While the weather certainly isn’t anywhere near as warm as it is during the summer months, there are still many exciting things to do in Barcelona in January. Sure, the famous Spanish city is quieter during the winter months, but that doesn’t mean you won’t be bored as you explore.
Take in the Three Kings Parade
If you’re traveling with young children, you won’t want to miss out on this popular traditional Spanish festival. The Three Kings Parade takes place on January 6th. It was on this date in Biblical times that the three gift-bearing Magis arrived in Bethlehem. If you go to Barcelona’s Port Vell on January 5th, you’ll witness the parade that celebrates the iconic ‘three kings.’ A ship docks and delivers gifts to the city’s children. Needless to say, you’ll have a great time at this event.
la Festa de Sant Antoni
The Catholic heritage is strong in Spain and is evident in many of festivals held throughout the country. This event, which takes place during the third weekend of January, celebrates the life of Saint Anthony, the patron saint of lost things. You will have to travel to the district of Gracia to take in this festival. In Placa de la Virreina and Placa Diamant, people set massive bonfires. There are also lots of firecrackers.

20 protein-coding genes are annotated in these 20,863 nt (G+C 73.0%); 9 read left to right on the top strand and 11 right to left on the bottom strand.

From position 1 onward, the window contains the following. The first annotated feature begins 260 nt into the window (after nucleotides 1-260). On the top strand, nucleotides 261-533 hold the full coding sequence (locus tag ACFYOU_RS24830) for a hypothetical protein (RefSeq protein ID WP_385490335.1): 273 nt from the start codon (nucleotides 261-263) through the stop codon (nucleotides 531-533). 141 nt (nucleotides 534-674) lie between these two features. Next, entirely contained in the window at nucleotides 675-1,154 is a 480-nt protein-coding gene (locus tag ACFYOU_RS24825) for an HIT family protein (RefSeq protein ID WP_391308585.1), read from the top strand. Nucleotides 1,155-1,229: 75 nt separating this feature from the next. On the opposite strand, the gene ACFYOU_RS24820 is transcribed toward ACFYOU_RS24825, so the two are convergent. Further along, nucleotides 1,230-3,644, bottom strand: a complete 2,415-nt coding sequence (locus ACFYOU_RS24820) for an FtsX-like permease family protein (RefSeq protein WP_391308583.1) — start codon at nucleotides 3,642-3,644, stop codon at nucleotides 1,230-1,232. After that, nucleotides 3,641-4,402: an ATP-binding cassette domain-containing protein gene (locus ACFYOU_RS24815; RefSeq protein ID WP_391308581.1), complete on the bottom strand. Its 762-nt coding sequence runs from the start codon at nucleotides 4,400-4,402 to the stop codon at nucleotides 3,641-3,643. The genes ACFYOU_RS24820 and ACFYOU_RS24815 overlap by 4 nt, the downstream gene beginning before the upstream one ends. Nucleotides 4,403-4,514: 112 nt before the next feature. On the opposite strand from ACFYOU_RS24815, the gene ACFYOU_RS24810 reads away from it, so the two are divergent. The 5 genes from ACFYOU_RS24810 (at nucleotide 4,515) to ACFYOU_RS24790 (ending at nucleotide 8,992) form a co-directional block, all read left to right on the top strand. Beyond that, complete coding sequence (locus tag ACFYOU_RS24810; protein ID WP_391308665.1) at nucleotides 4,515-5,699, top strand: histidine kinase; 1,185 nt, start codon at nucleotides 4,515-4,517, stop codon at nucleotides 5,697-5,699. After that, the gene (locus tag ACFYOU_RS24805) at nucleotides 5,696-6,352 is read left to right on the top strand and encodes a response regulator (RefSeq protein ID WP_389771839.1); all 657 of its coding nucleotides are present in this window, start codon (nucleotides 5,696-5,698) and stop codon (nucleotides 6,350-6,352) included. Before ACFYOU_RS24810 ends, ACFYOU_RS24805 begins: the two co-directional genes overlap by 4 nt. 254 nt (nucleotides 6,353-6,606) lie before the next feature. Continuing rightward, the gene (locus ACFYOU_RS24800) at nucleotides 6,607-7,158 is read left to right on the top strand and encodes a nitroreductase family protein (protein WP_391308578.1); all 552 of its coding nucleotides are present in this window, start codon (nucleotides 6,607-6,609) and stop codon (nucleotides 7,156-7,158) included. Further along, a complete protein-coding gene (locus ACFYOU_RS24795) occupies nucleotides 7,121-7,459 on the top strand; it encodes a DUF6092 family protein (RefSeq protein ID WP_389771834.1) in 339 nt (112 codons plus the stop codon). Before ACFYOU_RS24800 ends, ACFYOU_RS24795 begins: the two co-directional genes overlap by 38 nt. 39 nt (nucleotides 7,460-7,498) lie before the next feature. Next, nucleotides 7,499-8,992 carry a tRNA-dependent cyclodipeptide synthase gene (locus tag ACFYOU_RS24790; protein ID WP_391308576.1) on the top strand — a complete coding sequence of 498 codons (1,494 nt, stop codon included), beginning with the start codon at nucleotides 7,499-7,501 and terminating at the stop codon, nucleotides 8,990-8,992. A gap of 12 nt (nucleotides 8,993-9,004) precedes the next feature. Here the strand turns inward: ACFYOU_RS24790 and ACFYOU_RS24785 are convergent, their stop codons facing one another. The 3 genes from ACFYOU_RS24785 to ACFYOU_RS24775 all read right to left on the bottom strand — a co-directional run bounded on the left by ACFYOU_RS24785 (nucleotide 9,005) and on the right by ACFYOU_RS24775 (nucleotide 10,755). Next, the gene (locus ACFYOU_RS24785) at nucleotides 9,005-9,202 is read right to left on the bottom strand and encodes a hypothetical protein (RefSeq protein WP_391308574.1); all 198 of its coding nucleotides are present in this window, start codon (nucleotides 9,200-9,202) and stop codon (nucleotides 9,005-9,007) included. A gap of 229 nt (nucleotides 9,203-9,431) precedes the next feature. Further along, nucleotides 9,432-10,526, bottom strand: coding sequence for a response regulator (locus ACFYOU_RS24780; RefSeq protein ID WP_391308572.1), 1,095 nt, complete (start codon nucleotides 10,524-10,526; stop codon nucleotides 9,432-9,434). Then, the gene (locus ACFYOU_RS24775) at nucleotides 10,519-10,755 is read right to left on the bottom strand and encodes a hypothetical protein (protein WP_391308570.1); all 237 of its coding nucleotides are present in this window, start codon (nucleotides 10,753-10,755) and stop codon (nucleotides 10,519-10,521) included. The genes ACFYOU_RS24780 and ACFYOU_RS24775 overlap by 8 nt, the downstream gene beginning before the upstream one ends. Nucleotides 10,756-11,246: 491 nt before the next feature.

Take Your First Swim of the Year
This fun thing to do is for the brave, adventurous sort of traveler. Yes, the waters of the Mediterranean Sea are very cold this time of the year. But that doesn’t stop hundreds of locals and tourists from rushing into the water at San Sebastian and then rushing out. Have some towels and hot drinks on standby.
As is the case in North America and much of Europe, shopping in Barcelona right after Christmas is a fantastic time to snatch some amazing bargains. It should be noted that the best sales don’t start until January 7th, after the Three Kings Parade and festivities have ended. Look for signs that say Rebaixas (in Catalan) or Rebajas (in Spanish). These can be found in both massive chains stores as well as in small family businesses.
Els 3 Tombs
Saint Anthony Abad is also revered as a protector of animals. During this festival, which coincides with la Festa de Sant Antoni, horses and donkeys, as well as household pets and even some exotic animals, are blessed by local priests. Some owners even dress up their animals for this special occasion. While you’re in the neighborhood, it’s worth checking out the local barrio of Sant Andreu.
This world-famous cathedral from the late Middle Ages attracts many tourists each year. Designed by Antoni Gaudi, this unfinished church is a true masterpiece. The architecture is simply breathtaking. It takes about 45 minutes to explore the entire inside of the church.
This colorful building was also designed by Antoni Gaudi. It was later commissioned by the city of Barcelona. What was once a house is now a museum and cultural space.
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